Meanwhile, our elected officials continue to play political football with the issue of whether or not health insurance is a right, a privilege, or a burden, while largely ignoring the factors that stoke illness and the interventions that would improve health status.

And all too often, we’re still looking at issues of health and illness through the lenses of war.

Gladys Taylor McGarey, MD, one of the founders of the AHMA, with Kathleen Fry, AHMA President, June 2000

Back in 2003, Dr. Gladys McGarey—one of our greatest and most enduring inspirations—said, “The fun of medicine was lost when medicine became a war machine.” She pointed out how military language is so deeply engrained in medical thinking, and how war has been the dominant medical metaphor for decades.

Dr. McGarey, who turns 100 this November, is calling forth a new medical paradigm based in a metaphor of nurturance rather than violence.

We couldn’t agree more.   

The COVID Mirror

COVID-19 has had a profound and unprecedented impact on healthcare. It underscores all the shortcomings of our current disease-based system and amplifies the need for comprehensive holistic health support. COVID is a mirror that reflects back to us all that is amiss in our medical systems and in our society at large.

Mainstream medicine still has no drug, no vaccine, and no procedure to treat or prevent COVID.

Consequently, many more people now recognize that self-care is not a luxury; it is a necessity. They know chronic conditions like diabetes, heart disease, and obesity raise the risk. They also know holistic, naturopathic, and functional medicine can provide solutions.

Yet we are still having to justify even talking about nutrients and herbs as tools for improving resilience, strengthening the immune system, and mitigating the risk burden of chronic diseases.

HPC’s Summer 2020 edition spotlighted functional medicine approaches to immune resilience

COVID has radically altered the healthcare landscape:

  • Many clinics remain partially or fully closed.
  • Online telemedicine consultations are soaring. 
  • Online meetings, webinars, and Zoom calls have replaced conferences and tradeshows as our main modes for connecting with each other, creating community, and reinforcing our values
  • Regulatory scrutiny of our field is on the rise.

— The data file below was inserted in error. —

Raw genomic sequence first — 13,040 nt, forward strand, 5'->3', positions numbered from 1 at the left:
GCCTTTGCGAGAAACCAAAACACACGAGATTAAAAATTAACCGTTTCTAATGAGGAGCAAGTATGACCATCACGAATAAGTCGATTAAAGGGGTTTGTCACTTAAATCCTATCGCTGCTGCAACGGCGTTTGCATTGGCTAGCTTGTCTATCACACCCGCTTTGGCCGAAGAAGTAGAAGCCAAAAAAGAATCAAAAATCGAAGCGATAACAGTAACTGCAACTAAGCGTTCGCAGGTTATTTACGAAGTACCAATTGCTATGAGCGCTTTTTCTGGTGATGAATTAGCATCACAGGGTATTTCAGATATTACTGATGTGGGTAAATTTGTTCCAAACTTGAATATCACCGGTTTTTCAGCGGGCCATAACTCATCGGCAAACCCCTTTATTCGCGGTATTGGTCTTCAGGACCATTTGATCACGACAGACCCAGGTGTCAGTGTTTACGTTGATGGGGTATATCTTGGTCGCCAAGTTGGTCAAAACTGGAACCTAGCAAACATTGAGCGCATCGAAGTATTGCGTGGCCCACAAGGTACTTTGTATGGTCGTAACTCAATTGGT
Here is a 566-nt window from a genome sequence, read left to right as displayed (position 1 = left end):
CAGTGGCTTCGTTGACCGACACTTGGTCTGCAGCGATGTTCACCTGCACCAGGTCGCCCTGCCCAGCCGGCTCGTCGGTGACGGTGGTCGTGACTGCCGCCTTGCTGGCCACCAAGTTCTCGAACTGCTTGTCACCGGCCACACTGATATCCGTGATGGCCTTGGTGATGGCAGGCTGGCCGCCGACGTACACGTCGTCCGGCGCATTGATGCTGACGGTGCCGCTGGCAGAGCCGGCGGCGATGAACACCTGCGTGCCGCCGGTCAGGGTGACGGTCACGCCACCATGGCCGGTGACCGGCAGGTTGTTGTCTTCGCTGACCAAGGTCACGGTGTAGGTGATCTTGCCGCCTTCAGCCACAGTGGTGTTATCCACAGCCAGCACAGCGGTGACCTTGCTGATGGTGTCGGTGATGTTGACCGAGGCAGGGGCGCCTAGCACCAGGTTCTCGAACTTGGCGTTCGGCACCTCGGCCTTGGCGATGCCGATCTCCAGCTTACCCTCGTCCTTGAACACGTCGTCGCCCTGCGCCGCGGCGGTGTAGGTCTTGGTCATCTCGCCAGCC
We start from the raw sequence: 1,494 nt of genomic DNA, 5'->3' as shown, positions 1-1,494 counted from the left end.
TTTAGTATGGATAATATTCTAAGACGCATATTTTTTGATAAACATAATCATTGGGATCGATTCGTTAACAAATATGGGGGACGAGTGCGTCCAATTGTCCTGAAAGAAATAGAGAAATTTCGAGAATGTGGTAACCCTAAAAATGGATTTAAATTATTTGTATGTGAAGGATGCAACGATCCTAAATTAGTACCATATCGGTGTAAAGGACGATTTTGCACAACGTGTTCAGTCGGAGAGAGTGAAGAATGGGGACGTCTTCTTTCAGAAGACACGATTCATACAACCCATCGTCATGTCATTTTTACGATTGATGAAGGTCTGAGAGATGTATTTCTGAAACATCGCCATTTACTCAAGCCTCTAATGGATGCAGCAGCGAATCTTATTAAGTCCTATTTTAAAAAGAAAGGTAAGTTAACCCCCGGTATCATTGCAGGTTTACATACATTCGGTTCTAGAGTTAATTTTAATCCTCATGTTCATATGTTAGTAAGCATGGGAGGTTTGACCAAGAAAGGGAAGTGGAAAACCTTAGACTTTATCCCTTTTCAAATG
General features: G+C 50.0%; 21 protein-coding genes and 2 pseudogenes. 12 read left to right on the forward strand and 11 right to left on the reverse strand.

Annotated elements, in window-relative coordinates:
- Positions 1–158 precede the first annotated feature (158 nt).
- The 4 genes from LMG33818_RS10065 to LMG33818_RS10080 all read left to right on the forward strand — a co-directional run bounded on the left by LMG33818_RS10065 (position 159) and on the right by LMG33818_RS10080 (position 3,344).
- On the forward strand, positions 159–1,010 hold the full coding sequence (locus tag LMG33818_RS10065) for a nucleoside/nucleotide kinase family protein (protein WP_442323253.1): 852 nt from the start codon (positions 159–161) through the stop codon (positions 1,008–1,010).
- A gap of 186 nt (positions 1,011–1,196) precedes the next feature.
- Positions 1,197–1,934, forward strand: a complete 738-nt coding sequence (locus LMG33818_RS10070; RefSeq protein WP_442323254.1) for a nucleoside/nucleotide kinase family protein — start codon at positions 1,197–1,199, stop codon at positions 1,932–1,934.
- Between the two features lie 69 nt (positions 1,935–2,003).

As you and your patients navigate this new and uncharted landscape, know that HPC is right here with you.

  • We will continue to provide you with engaging holistic content, while offering you a spectrum of effective multimedia advertising and marketing opportunities. 
  • We will continue to survey the clinical community, and provide data on how this field is faring.
  • We will continue to be an independent, interdisciplinary voice for natural medicine in today’s clinical world.

Over our 20 years, HPC has endured the 9/11 attack on the World Trade Center—just 7 blocks from our old headquarters. We weathered the financial meltdown of 2008. We sailed the changing tides of healthcare reform. 

Through it all, we’ve held close to original vision of helping practitioners put the “health” back in healthcare.

HPC publisher Meg Sinclair & editor Erik Goldman at our first holistic medicine conference, June 2000. Mainstream conferences were never this much fun!

One of the great rewards of this work has been the opportunity to meet, interview, and often become friends with brilliant, innovative physicians and researchers—people who have cleared the path and lit the way toward a more humane approach to medical care.

Meg and I are grateful for the continued inspiration and encouragement we receive from so many of you. We are also grateful to all of you who’ve contributed articles, feedback, and survey responses over the years.

We are especially grateful for the many companies who’ve supported HPC with advertising and sponsorship. None of this would be possible without them.

As we step into our 3rd decade, we renew our commitment to providing you and your colleagues with engaging, inspiring, scientifically-sound content.

We hope you’ll join us in this new phase of our journey.